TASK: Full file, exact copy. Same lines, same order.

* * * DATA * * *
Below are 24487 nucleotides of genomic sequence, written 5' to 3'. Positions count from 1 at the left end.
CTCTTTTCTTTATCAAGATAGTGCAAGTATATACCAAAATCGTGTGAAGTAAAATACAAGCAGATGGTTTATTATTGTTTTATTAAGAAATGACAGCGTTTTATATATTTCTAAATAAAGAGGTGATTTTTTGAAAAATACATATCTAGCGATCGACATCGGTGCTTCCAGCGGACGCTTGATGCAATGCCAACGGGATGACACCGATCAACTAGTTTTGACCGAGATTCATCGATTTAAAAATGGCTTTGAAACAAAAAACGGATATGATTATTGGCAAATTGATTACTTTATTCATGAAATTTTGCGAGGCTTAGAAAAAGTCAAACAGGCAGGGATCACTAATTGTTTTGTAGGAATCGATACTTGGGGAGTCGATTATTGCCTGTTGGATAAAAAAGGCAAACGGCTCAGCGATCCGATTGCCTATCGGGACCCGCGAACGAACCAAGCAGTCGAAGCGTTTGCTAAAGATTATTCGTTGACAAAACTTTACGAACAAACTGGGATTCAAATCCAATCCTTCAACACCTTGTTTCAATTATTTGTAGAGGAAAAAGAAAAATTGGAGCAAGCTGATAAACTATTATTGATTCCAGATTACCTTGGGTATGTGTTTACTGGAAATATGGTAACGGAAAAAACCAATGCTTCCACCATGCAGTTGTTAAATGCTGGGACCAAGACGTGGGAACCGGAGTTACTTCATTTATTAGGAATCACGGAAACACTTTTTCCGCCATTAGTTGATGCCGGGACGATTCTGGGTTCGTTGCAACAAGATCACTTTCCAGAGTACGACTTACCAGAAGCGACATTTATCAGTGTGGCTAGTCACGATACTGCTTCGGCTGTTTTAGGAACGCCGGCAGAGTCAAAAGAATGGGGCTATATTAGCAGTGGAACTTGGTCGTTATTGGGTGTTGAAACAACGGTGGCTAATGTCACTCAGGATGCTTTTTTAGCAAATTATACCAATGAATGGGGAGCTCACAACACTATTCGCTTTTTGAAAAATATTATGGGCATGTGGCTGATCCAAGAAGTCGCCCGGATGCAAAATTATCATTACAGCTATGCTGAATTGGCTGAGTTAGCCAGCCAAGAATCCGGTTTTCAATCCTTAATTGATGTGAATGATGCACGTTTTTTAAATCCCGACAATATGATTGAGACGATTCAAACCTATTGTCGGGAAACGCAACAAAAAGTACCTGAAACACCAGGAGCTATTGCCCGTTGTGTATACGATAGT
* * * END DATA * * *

Below are 24487 nucleotides of genomic sequence, written 5' to 3'. Positions count from 1 at the left end.
CTCTTTTCTTTATCAAGATAGTGCAAGTATATACCAAAATCGTGTGAAGTAAAATACAAGCAGATGGTTTATTATTGTTTTATTAAGAAATGACAGCGTTTTATATATTTCTAAATAAAGAGGTGATTTTTTGAAAAATACATATCTAGCGATCGACATCGGTGCTTCCAGCGGACGCTTGATGCAATGCCAACGGGATGACACCGATCAACTAGTTTTGACCGAGATTCATCGATTTAAAAATGGCTTTGAAACAAAAAACGGATATGATTATTGGCAAATTGATTACTTTATTCATGAAATTTTGCGAGGCTTAGAAAAAGTCAAACAGGCAGGGATCACTAATTGTTTTGTAGGAATCGATACTTGGGGAGTCGATTATTGCCTGTTGGATAAAAAAGGCAAACGGCTCAGCGATCCGATTGCCTATCGGGACCCGCGAACGAACCAAGCAGTCGAAGCGTTTGCTAAAGATTATTCGTTGACAAAACTTTACGAACAAACTGGGATTCAAATCCAATCCTTCAACACCTTGTTTCAATTATTTGTAGAGGAAAAAGAAAAATTGGAGCAAGCTGATAAACTATTATTGATTCCAGATTACCTTGGGTATGTGTTTACTGGAAATATGGTAACGGAAAAAACCAATGCTTCCACCATGCAGTTGTTAAATGCTGGGACCAAGACGTGGGAACCGGAGTTACTTCATTTATTAGGAATCACGGAAACACTTTTTCCGCCATTAGTTGATGCCGGGACGATTCTGGGTTCGTTGCAACAAGATCACTTTCCAGAGTACGACTTACCAGAAGCGACATTTATCAGTGTGGCTAGTCACGATACTGCTTCGGCTGTTTTAGGAACGCCGGCAGAGTCAAAAGAATGGGGCTATATTAGCAGTGGAACTTGGTCGTTATTGGGTGTTGAAACAACGGTGGCTAATGTCACTCAGGATGCTTTTTTAGCAAATTATACCAATGAATGGGGAGCTCACAACACTATTCGCTTTTTGAAAAATATTATGGGCATGTGGCTGATCCAAGAAGTCGCCCGGATGCAAAATTATCATTACAGCTATGCTGAATTGGCTGAGTTAGCCAGCCAAGAATCCGGTTTTCAATCCTTAATTGATGTGAATGATGCACGTTTTTTAAATCCCGACAATATGATTGAGACGATTCAAACCTATTGTCGGGAAACGCAACAAAAAGTACCTGAAACACCAGGAGCTATTGCCCGTTGTGTATACGATAGT